Author(s): Qureshi AI, Siddiqui AM, Kim SH, Hanel RA, Xavier AR,
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Abstract BACKGROUND AND PURPOSE: Early reocclusion of recanalized arteries has been observed after thrombolysis for acute coronary occlusion and has been attributed to platelet activation after exposure to thrombolytic agents. We conducted a retrospective study to determine the rate of reocclusion during intra-arterial thrombolysis for acute ischemic stroke and the effect of reocclusion on functional outcome. METHODS: Patients treated for acute ischemic stroke at our center between September 2000 and May 2002 received a maximum total dose of 4 U of reteplase intra-arterially in 1-U increments via superselective catheterization. Pharmacologic thrombolysis was supplemented by mechanical thrombolysis with balloon angioplasty or snare manipulation at the occlusion site. Angiography was performed after each unit of reteplase or mechanical maneuver, and the images were interpreted by a blinded reviewer. Reocclusion was defined as partial or complete initial recanalization with occlusion recurring at the same site as documented by angiography during the endovascular treatment. Reocclusions were treated by further pharmacologic and/or mechanical thrombolysis according to the discretion of the treating physician. Clinical evaluations were performed before and 24 hr, 7 to 10 days, and 1 to 3 months after treatment. RESULTS: Forty-six consecutive patients underwent intra-arterial thrombolysis. Reocclusion was observed in eight (17\%). Among these patients, initial sites of occlusion were in the following arteries: intracranial internal carotid artery (n = 2), M1 segment of the middle cerebral artery (n = 3), M1 and M2 segments of the middle cerebral artery (n = 2), and basilar artery (n = 1). The mean initial National Institutes of Health Scale score for these eight patients was 23.3 +/- 6.2; mean time from symptom onset to treatment was 4.4 +/- 1.2 hr. The reocclusions were treated by using additional doses of reteplase alone (n = 1), reteplase with snare maneuver and/or angioplasty (n = 5), reteplase with angioplasty or snare and then stent placement (n = 1), and angioplasty with stent placement (n = 1). The reocclusions resolved in six of eight patients after further treatment. Six patients died and two survived but were severely disabled at 1 month (modified Rankin Scale scores of 4 and 5, respectively). Independent functional outcome scores (modified Rankin Scale scores of 0-2) were significantly lower among patients with angiographically shown reocclusion than in those without (0 of 8 versus 17 of 38, P =.02). CONCLUSION: Reocclusion occurs relatively frequently during intra-arterial thrombolysis for ischemic stroke and seems to be associated with poor clinical outcomes.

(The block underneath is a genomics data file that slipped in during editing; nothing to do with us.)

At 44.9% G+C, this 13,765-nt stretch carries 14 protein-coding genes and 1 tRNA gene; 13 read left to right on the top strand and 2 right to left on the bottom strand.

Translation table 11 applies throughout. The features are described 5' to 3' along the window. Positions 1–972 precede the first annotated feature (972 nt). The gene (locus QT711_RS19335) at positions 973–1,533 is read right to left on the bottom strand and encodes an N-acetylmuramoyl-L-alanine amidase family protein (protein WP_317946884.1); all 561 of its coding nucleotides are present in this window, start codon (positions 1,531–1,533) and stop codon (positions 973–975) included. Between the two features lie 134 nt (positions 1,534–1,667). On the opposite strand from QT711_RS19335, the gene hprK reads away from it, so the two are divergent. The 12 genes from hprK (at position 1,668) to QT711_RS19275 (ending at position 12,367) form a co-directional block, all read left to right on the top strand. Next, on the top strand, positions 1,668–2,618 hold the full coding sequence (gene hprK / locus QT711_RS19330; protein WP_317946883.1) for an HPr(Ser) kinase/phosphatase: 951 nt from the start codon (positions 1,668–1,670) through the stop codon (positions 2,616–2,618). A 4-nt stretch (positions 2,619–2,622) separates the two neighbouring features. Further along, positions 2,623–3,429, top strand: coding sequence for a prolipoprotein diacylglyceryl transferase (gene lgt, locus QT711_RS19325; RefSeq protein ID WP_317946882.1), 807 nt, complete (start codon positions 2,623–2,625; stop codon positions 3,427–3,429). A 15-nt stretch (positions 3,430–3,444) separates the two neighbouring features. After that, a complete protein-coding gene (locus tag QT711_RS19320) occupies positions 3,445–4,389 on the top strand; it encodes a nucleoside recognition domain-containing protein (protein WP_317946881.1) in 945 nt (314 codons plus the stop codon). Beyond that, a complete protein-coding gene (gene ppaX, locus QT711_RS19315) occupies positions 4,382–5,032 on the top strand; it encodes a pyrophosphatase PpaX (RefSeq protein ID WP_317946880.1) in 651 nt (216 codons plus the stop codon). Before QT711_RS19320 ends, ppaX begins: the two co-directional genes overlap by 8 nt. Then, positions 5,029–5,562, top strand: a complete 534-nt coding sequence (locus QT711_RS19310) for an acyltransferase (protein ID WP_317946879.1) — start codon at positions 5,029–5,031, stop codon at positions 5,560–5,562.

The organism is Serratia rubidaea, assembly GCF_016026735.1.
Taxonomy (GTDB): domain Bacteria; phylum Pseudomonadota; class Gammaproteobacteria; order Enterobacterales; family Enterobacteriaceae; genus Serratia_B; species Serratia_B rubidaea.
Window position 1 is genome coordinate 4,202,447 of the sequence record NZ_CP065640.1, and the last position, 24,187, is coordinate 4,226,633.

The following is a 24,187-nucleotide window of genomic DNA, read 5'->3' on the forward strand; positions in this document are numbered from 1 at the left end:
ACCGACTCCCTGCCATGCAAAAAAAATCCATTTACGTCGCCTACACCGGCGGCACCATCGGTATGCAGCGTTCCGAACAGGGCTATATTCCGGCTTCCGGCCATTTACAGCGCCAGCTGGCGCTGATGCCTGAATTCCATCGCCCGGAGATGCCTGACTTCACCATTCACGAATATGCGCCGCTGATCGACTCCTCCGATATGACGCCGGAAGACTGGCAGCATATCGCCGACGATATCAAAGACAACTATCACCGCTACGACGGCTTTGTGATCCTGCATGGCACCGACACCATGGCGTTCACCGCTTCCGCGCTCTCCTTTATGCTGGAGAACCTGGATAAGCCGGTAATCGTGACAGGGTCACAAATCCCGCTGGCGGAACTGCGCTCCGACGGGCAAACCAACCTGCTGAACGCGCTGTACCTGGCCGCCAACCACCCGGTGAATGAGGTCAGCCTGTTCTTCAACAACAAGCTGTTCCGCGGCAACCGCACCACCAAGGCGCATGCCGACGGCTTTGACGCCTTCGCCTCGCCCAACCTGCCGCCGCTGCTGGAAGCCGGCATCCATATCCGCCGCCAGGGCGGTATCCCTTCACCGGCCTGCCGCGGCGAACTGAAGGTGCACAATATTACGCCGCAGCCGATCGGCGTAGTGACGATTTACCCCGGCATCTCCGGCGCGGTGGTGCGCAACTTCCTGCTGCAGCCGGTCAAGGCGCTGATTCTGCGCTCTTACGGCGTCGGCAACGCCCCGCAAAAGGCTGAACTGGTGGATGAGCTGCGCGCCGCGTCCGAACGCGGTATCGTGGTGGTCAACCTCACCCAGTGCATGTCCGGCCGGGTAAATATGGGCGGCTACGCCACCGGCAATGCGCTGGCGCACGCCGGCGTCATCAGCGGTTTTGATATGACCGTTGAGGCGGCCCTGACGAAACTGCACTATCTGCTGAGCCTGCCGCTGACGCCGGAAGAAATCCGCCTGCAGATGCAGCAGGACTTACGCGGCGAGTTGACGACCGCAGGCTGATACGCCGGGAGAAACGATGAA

This article was published in AJNR Am J Neuroradiol
and referenced in Journal of Vascular Medicine & Surgery